The actress Edie Falco won three Emmy Awards for playing Carmela Soprano on HBO’s outstanding drama series called “The Sopranos”. Falco also won an Emmy in 2010 for playing the title role in “Nurse Jackie”, an excellent black comedy.

“Nurse Jackie” is a comedy-drama series centered on an emergency room nurse at a hospital in New York City. The lead character is played by Edie Falco, who also played Tony Soprano’s wife on the “The Sopranos”. I binge-watched “Nurse Jackie” a while back and found it to be a very well-written show …

67. “Hot” Mexican dish : TAMALE

A tamale is a traditional dish from Central America composed of a starchy dough that is steamed or boiled in a wrapper made from a corn husk or banana leaf. The dough is called masa, and can include many different ingredients including meat, cheese fruit and vegetables.

69. Clarinet or sax : REED

The clarinet is a lovely-sounding instrument, isn’t it? The name comes from the Italian word “clarino” meaning “trumpet” with the “-et” suffix indicating “small”.

The saxophone was invented by Belgian Adolphe Sax. Sax developed lip cancer at one point in his life, and one has to wonder if his affliction was related to his saxophone playing (I am sure not!). I had the privilege of visiting Sax’s grave in the Cemetery of Montmartre in Paris a few years ago.

Down

2. Song for a diva : ARIA

The term “diva” comes to us from Latin via Italian. “Diva” is the feminine form of “divus” meaning “divine one”. The word is used in Italy to mean “goddess” or “fine lady”, and especially is applied to the prima donna in an opera. We often use the term to describe a singer with a big ego.

3. Early TV comic known for “Your Show of Shows” : SID CAESAR

Sid Caesar achieved fame in the fifties on TV’s “Your Show of Shows”. To be honest, I know Sid Caesar mainly from the very entertaining film version of the musical “Grease”, in which he played Coach Calhoun.

4. Popular cold and flu medicine : CONTAC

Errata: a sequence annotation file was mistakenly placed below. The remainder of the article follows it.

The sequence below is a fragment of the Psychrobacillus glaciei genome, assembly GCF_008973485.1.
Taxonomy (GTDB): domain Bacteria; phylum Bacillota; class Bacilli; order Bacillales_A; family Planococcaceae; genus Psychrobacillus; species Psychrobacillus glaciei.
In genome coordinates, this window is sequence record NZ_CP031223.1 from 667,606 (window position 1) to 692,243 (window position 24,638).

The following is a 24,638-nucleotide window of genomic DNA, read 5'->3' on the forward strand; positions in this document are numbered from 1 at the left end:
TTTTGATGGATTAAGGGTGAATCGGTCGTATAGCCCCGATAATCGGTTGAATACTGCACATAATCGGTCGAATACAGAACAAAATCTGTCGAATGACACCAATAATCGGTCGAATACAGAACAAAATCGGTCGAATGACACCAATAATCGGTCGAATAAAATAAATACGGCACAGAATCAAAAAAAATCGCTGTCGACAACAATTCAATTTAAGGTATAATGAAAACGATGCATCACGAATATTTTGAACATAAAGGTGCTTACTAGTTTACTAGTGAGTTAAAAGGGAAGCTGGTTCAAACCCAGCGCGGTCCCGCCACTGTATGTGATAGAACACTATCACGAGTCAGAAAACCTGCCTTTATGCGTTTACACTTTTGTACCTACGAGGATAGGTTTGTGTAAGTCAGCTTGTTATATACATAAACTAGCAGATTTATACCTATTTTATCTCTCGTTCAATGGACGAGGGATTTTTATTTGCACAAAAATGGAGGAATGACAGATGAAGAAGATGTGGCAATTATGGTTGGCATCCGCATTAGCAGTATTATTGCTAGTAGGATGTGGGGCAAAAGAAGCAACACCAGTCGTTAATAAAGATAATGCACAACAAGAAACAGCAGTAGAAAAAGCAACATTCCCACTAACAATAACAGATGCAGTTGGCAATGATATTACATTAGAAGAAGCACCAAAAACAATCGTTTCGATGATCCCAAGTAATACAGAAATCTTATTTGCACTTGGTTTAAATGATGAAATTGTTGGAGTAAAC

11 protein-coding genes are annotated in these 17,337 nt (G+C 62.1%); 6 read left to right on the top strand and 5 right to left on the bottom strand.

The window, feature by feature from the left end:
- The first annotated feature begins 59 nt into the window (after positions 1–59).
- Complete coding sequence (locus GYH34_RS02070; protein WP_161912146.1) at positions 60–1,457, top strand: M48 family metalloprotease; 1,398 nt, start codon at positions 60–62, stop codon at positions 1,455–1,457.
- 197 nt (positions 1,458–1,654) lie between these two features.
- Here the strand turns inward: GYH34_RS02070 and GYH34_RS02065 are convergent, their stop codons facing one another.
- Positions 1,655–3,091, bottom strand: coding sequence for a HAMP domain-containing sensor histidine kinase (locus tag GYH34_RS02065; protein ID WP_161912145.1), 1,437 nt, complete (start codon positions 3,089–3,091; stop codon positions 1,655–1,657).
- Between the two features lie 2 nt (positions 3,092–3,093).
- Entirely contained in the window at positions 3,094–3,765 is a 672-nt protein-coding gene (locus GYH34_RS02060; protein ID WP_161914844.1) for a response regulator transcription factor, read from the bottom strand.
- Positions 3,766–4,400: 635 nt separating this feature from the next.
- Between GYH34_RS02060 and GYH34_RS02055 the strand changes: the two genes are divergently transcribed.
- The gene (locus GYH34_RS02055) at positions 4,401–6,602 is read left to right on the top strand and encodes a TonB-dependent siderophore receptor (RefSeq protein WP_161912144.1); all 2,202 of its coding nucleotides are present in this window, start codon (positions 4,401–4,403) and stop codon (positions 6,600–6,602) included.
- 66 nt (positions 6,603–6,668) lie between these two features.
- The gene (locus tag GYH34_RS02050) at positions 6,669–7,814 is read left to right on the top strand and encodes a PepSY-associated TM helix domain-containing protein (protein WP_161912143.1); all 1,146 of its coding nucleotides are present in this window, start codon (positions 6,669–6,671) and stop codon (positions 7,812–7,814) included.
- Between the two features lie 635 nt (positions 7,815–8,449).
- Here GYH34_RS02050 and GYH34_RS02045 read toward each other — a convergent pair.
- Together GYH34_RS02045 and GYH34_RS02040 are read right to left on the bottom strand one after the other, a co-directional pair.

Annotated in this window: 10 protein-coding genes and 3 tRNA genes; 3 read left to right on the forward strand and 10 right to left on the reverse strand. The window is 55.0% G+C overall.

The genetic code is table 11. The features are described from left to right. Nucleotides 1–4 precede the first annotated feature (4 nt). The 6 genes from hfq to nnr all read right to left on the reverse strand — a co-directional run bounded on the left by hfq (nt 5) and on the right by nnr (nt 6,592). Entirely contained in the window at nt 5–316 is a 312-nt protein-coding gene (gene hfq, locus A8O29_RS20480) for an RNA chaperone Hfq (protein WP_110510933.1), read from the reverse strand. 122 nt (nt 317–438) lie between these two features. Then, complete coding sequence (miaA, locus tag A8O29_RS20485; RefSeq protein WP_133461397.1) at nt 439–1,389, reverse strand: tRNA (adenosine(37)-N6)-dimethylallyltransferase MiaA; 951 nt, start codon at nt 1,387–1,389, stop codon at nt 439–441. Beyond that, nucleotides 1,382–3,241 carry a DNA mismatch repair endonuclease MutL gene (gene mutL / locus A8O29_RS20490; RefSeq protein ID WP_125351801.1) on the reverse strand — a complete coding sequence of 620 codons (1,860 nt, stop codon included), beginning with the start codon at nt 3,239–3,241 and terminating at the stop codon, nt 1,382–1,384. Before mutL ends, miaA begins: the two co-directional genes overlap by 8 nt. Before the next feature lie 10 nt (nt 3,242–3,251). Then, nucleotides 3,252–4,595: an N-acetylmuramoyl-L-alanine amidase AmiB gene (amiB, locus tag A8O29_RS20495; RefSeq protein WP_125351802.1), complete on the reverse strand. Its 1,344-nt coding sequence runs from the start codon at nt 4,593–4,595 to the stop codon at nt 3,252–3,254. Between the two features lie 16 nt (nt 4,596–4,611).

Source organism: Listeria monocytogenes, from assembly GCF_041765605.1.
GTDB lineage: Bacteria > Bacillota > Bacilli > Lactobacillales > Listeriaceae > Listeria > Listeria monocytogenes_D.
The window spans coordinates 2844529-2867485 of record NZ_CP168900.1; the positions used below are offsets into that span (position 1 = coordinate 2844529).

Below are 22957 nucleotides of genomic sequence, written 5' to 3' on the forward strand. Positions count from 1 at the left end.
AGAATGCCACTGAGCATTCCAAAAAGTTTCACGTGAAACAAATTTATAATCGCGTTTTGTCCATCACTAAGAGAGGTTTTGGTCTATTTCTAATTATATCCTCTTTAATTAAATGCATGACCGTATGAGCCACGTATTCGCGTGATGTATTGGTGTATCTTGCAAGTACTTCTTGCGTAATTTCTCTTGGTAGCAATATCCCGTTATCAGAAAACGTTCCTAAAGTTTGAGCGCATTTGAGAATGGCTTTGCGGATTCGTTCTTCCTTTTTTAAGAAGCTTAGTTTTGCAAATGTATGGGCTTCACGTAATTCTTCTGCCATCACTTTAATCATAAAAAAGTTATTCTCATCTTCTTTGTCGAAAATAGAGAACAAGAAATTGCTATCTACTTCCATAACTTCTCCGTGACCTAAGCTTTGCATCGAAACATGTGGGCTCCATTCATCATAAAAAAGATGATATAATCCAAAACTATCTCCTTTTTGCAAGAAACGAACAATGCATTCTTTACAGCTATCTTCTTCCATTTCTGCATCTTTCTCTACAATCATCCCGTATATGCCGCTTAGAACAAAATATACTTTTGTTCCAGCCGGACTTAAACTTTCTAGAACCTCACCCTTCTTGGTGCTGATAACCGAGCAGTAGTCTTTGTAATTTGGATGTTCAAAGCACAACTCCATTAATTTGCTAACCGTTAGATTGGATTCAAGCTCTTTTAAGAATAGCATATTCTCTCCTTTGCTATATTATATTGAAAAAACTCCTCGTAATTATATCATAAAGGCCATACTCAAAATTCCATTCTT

Contac is a GlaxoSmithKline product used to treat the symptoms of a cold and influenza. The medicines active ingredient is pseudoephedrine. Pseudoephedrine is a drug with decongestant properties, although it is also a stimulant. Personally, I’d go with hot tea and lemon …

5. “But I heard him exclaim, ___ he drove out of sight …” : ERE

Here are the closing lines to the Christmas poem “A Visit from St. Nicholas”.

He sprang to his sleigh, to his team gave a whistle,
And away they all flew like the down of a thistle.
But I heard him exclaim, ere he drove out of sight—
“Happy Christmas to all, and to all a good night!”

7. One-named Irish singer : ENYA

Enya’s real name is Eithne Ní Bhraonáin, which can translate from Irish into Enya Brennan. Her Donegal family (in the northwest of Ireland) formed a band called Clannad, which included Enya. In 1980 Enya launched her very successful solo career, eventually becoming Ireland’s best-selling solo musician. And, she sure does turn up a lot in crosswords!

9. Makeshift shelter : LEAN-TO

By definition, a lean-to is a building in which the rafters lean against the wall of another building. A lean-to shelter has a similar appearance, although it is free-standing. The shelter has a single-pitched roof and only three walls.

10. Fleur-de-___ : LIS

“Lys” (also “lis”) is the French word for “lily”, as in “fleur-de-lys”, the heraldic symbol often associated with the French monarchy.

25. Whimper like a baby : MEWL

“To mewl” is to cry weakly like a baby, with the word being somewhat imitative.

26. Like most Bluetooth headsets : ONE-EAR

Bluetooth is a standard for wireless technology that was introduced by Swedish telecom vendor Ericsson in 1994. The name was chosen in honor of Harald Bluetooth, a medieval King of Denmark and Norway. Harald is said to have earned his name because of his love of blueberries, which stained his teeth. Harald was said to have a gift for convincing diverse factions to talk to one another, so Ericsson’s communication protocol was given Harald’s name.

38. Civic-minded group : ELKS